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  #1  
Old 09-08-1999, 08:27 AM
Mike B
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My 1987 300SL tends to wander over the road requiring constant correction and hence a fair degree of concentration. This is especially noticeable in cross winds or where the road camber changes.
Lots of rubber bushes/mounts, tie rods, dampers etc. replaced at the front end. Wheels (all four) recently aligned including camber/castor adjustment by Mercedes. New Bilstein HD dampers all round. Tyres in good condition.
Could any part of the suspension at the rear cause this kind of problem? How about the differential (I think?) rubber mounts?

Thanks in advance.
  #2  
Old 09-08-1999, 10:35 PM
Luchtaine
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A couple of questions:

1) Is there any noise from the rear suspension, particularly on accel/decel or over bumps?

2) How, if at all, did the four wheel alignment affect your vehicle?

Hatch

------------------
1980 240d 4sp
ASE Master Auto Technician
ASE Advanced Engine Performance
  #3  
Old 09-09-1999, 07:07 AM
Mike B
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There isn't any unusual noise from the rear when accelerating/decelerating. Sometimes rear creaks at parking speed when going from 'D' to 'R' for instance and sometimes there is squeaking when cornering a low speed (only if turning right). There is some play in the differential which I believe is due to gear wear rather than flexing joints. This can be heard as a slight clunk on the overun or when braking approaching junctions etc.
The wheel alignment did little to resolve the problem.
Forgot to add previously that the steering box has been adjusted by MB to 'take up the slack'.

Thanks.
  #4  
Old 09-09-1999, 11:54 PM
Luchtaine
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I hate to keep asking questions, but did your recent "take up the slack" adjustment affect the wandering problem?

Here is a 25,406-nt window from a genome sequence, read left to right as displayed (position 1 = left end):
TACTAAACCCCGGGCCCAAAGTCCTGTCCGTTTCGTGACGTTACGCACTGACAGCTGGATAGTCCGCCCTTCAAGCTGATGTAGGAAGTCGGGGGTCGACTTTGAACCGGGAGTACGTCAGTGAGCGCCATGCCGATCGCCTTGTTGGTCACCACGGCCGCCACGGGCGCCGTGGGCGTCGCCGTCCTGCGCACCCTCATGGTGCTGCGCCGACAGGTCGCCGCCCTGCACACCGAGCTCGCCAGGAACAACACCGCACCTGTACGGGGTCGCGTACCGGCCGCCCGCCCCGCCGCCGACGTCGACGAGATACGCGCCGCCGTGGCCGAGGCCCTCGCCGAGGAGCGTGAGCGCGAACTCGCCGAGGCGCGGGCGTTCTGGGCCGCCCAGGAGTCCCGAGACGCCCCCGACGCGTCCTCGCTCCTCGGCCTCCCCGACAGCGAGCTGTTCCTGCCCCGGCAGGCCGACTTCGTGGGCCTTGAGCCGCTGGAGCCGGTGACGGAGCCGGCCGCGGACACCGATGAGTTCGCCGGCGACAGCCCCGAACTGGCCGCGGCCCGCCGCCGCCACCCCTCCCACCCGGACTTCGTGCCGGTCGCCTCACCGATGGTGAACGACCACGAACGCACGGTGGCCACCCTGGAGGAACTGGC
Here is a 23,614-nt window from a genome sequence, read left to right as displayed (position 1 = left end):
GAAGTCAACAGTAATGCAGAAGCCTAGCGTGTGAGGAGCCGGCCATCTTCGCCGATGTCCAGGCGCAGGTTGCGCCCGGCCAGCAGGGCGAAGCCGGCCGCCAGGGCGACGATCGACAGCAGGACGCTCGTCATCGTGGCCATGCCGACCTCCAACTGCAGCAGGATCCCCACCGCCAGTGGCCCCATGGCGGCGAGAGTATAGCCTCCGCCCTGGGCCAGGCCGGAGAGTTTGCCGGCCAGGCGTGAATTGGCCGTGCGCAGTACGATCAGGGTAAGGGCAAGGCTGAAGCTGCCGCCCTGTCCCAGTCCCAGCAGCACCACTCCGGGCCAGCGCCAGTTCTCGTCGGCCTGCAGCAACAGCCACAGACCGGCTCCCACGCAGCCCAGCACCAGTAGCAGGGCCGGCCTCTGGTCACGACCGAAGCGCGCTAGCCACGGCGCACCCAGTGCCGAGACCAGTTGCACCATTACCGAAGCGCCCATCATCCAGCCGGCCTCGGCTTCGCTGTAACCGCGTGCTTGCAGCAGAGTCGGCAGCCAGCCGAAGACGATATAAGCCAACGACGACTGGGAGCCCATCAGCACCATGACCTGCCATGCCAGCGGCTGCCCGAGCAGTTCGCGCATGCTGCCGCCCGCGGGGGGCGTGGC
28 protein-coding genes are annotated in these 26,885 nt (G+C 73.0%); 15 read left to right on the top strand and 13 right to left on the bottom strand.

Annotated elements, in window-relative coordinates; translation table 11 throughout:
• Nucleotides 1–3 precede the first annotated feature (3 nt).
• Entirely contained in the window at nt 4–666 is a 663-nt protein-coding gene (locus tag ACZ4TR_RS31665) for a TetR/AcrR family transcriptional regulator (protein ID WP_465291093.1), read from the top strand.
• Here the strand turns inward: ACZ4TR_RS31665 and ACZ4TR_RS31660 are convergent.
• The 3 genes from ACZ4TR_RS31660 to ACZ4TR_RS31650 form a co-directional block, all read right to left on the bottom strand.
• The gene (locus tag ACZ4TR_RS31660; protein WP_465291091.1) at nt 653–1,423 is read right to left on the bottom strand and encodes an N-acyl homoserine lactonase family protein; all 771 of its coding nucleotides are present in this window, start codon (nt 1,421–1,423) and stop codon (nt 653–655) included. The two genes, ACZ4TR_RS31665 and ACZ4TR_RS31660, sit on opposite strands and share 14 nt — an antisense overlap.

The reason I ask is I have seen many cases where during this procedure the mesh is adjusted too tightly and the steering wheel does not return completely to center. Actually, the front wheels do not return to their castered neutral because there is too much friction in the now overtightened steering gearbox preventing their return. The driver has to compensate and turn the wheel to steer the car straight and the result is a percieved "wander." Hope that makes sense.

If this sounds like your problem, it is easily remedied by a competent tech.

Hatch

------------------
1980 240d 4sp
ASE Master Auto Technician
ASE Advanced Engine Performance
  #5  
Old 09-10-1999, 04:14 AM
Mike B
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The steering box adjustment improved the control of the car no end - previously it was a case of starting to steer before entering a turn. Now the car returns to 'centre' without me having to force it there so I think the adjustment is OK.

Would it be worth getting a mechanic to thoroughly check out the whole drive train and rear suspension? If so what procedure and checks would you recommend?

Thanks again for your help.
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